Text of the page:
Climate fear is all the rage right now, and one of the key targets of activists is the humble petrol/diesel car, which is currently used by millions of us to commute, drop off kids at school, have a social life without being stabbed on a late night bus, or go shopping. Drivers can expect London type ULEZ zones to spread across UK cities, more hikes in fuel duty and VED tax, as the rush to sell the electric car dream continues.
There also seems to be momentum – no pun intended – behind moves to make parking on the pavement illegal, and idling your engine whilst stuck in traffic or parked. This law has been in force in Switzerland for many years and would have a positive impact, especially outside schools at 3pm on a chilly winter day. As the RAC found out in a survey recently many UK drivers would support stricter action on idlers. Here’s the latest;
Seven-in-10 drivers (72%) want to see councils tackle motorists who leave their engines running when parked with 44% of those saying officials should tell them to switch off and then fine them if they refuse, new RAC research has found.
While councils already have the power to take action against drivers who idle their vehicles while parked in the form a £20 fine, only a few choose to enforce this.
A more sympathetic 26% of the 2,130 drivers surveyed by the RAC say motorists who idle their engines should just be told to switch off without being fined whereas a hard-line 2% think offenders should be fined without any warning whatsoever.
The problem of engine idling is clearly widespread as 88% of respondents said they see drivers parked at the side of a road or street with their engines still running. This consisted of 40% who regularly witness this and 48% who see it occasionally. Only 7% claim not to have seen drivers doing this; 5% weren’t sure.
Most vehicles which needlessly pollute in this way are generally seen parked on the side of the road in towns and cities (30%). Worryingly though, 26% have spotted drivers doing this outside schools.
Drivers’ awareness and sensitivity to the issue of engine idling also appears to be growing significantly. More than half of those surveyed (55%) say they are more concerned about the impact that vehicle emissions have on the environment and public health than they were three years ago. Forty-one per cent said their level of concern was unchanged and only 4% said they were less concerned.
Asked if they would turn off their engines to prevent pollution if they were stationary for a few minutes in various locations, nearly two-thirds (64%) claimed they would outside schools; 62% would do so if parked at the side of an urban road or street; 53% outside a shop; and 53% in an urban car park.
When stopped in traffic however, attitudes are very different with 29% stating they would never turn off their engines no matter how long they were stuck for. For those who say they would switch their engines off when stationary in traffic, the most favoured point to do so is at five minutes (18%). Thirteen per cent would do so after just two minutes and one in 10 (11%) after three minutes, and for 15% it would be after six minutes.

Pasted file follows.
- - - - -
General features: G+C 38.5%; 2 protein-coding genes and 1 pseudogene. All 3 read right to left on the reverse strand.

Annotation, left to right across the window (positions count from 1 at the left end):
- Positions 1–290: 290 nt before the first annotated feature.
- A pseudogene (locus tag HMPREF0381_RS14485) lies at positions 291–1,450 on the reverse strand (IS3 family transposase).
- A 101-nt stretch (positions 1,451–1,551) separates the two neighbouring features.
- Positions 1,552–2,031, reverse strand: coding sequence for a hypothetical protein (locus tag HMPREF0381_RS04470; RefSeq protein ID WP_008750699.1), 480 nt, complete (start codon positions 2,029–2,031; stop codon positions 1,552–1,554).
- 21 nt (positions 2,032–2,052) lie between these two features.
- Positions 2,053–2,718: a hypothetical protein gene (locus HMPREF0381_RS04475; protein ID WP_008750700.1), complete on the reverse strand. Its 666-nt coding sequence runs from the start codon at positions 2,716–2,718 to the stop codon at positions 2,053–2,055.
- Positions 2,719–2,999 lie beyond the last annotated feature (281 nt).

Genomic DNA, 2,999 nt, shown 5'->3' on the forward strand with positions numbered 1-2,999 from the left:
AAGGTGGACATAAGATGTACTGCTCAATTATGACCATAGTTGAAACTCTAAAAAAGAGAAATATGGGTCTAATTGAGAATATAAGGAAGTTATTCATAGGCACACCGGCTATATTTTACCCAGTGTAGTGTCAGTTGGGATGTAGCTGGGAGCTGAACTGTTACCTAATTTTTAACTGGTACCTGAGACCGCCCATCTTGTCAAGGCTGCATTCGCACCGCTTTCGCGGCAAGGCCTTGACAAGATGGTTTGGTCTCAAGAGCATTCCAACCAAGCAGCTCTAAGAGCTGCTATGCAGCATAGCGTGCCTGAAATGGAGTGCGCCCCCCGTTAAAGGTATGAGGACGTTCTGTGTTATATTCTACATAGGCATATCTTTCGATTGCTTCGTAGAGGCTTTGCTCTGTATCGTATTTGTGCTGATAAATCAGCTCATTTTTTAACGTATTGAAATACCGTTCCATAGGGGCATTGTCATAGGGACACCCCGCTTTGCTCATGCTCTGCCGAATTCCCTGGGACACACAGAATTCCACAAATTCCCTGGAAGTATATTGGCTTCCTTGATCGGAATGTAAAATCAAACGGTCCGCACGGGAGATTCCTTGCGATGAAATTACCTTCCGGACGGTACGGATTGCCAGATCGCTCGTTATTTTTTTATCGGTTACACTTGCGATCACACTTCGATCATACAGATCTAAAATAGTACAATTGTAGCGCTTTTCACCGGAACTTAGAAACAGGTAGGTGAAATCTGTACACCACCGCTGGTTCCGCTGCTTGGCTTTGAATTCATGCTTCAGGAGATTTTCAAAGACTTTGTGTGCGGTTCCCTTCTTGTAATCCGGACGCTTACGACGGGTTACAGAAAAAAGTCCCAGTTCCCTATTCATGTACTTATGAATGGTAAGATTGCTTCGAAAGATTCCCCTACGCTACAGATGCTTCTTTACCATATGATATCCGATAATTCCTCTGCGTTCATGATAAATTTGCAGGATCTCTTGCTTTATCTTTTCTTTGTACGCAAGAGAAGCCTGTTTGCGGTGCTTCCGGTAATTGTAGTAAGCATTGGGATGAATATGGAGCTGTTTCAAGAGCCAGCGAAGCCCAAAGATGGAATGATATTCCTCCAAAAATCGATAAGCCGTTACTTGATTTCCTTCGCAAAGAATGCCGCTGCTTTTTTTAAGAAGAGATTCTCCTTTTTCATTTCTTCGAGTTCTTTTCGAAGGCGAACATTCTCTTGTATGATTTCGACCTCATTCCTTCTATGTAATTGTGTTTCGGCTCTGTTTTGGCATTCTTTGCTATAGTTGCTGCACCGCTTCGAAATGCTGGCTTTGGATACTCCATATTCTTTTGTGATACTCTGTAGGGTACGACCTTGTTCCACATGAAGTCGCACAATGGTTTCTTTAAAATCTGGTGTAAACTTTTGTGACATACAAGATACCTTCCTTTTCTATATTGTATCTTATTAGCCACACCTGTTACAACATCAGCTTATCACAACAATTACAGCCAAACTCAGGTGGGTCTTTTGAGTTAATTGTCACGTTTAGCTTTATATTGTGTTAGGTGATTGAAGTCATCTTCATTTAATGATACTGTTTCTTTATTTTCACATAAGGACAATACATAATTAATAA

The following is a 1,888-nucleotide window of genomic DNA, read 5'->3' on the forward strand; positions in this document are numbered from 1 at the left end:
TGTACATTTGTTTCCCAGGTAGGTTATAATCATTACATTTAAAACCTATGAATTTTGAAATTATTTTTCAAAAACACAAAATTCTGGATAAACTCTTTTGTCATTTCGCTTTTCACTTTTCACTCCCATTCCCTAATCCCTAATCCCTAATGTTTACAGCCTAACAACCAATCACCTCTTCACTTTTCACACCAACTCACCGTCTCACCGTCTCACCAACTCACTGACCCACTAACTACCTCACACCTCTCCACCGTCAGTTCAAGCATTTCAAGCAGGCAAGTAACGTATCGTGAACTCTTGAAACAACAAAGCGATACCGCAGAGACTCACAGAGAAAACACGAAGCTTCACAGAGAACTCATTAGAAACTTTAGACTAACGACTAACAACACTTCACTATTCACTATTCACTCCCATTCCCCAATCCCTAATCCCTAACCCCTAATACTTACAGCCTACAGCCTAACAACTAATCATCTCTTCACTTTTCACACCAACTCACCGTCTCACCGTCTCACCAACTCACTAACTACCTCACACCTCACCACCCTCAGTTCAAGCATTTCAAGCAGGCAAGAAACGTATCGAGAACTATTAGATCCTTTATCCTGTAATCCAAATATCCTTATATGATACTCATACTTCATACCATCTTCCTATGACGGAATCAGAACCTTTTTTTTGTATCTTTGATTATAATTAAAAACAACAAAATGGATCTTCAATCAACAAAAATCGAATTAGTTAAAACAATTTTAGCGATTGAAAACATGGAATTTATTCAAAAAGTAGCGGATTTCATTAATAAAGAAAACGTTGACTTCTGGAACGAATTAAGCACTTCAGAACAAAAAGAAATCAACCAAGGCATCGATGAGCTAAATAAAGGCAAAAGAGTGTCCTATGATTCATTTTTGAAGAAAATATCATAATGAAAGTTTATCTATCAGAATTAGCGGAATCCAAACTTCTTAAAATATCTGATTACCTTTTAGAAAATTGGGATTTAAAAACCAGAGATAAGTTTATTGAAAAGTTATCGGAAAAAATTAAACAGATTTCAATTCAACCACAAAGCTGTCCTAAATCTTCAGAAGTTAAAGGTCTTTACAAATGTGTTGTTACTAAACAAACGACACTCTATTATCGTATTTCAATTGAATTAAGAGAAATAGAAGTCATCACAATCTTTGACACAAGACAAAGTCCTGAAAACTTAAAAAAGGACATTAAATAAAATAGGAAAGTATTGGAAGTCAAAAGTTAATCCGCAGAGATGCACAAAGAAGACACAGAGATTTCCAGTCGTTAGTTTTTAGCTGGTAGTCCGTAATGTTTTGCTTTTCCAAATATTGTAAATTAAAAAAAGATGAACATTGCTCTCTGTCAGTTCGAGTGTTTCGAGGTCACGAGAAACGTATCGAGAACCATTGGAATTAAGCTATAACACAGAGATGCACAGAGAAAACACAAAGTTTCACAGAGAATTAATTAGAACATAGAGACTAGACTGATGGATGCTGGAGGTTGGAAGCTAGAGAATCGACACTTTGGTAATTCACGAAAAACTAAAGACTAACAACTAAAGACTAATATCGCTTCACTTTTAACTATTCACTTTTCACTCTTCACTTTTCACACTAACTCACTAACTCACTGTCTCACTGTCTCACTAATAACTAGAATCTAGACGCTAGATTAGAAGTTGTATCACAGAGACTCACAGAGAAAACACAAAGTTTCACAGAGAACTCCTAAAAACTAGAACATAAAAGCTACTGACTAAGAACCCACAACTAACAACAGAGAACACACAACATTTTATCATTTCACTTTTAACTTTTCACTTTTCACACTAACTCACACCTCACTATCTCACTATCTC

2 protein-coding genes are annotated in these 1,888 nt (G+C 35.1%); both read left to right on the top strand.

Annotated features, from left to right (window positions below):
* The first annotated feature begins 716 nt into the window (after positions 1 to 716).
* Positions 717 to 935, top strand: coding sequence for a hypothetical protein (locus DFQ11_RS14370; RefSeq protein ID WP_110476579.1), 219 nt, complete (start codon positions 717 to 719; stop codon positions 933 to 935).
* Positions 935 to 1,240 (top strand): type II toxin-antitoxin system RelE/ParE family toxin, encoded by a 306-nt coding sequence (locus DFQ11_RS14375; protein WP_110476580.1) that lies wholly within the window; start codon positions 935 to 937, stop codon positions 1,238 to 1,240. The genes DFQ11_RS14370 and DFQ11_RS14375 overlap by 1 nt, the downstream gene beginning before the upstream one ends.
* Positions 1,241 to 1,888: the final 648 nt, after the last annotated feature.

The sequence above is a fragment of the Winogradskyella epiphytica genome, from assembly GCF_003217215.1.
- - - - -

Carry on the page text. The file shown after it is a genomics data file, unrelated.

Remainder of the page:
There was also a notable difference in attitudes towards turning off engines when stuck in traffic in urban and rural environments: 48% say they would switch off in a town or a city whereas only 39% would do so in the countryside. Worryingly, this means 23% would not turn off in any location.
The top reason for switching off when stationary in traffic was cost rather the environment or people’s health, with 37% saying they do it to save a little on fuel and 35% saying they do it when they can to help with air quality. Three in 10 (29%) however, claim it never occurs to them to turn off.
RAC head of roads policy Nicholas Lyes said:
“It is clear from our research that the vast majority of drivers are far more aware of the impact of vehicle emissions than they were three years ago. They are conscious of pollution from parked vehicles running their engines needlessly to the point they want to see local councils taking some form of action against those who do this. At the very least they would like a council official to speak to those who do it and ask them to switch off.
“Councils already have the powers to deal with this problem, but few are currently doing so. Many of the drivers we questioned would like to see some firm action taken against offenders. This is no doubt needed to bring about a change in behaviour.
“You could liken the current situation with engine idling to that of taking your own carrier bags to the supermarket: everyone knew it was the right thing to do, but few of us did it until a compulsory charge was introduced. While the law is already in place for idling, enforcement is limited, if not non-existent.
“The presence of enforcement officers and ‘no engine idling’ signs, complete with penalties, must be the next step in making our urban environments better for everyone who lives, drives and works in them.”
At the end of June this year the Government announced that it intends to launch a public consultation looking at increasing fines for idling drivers.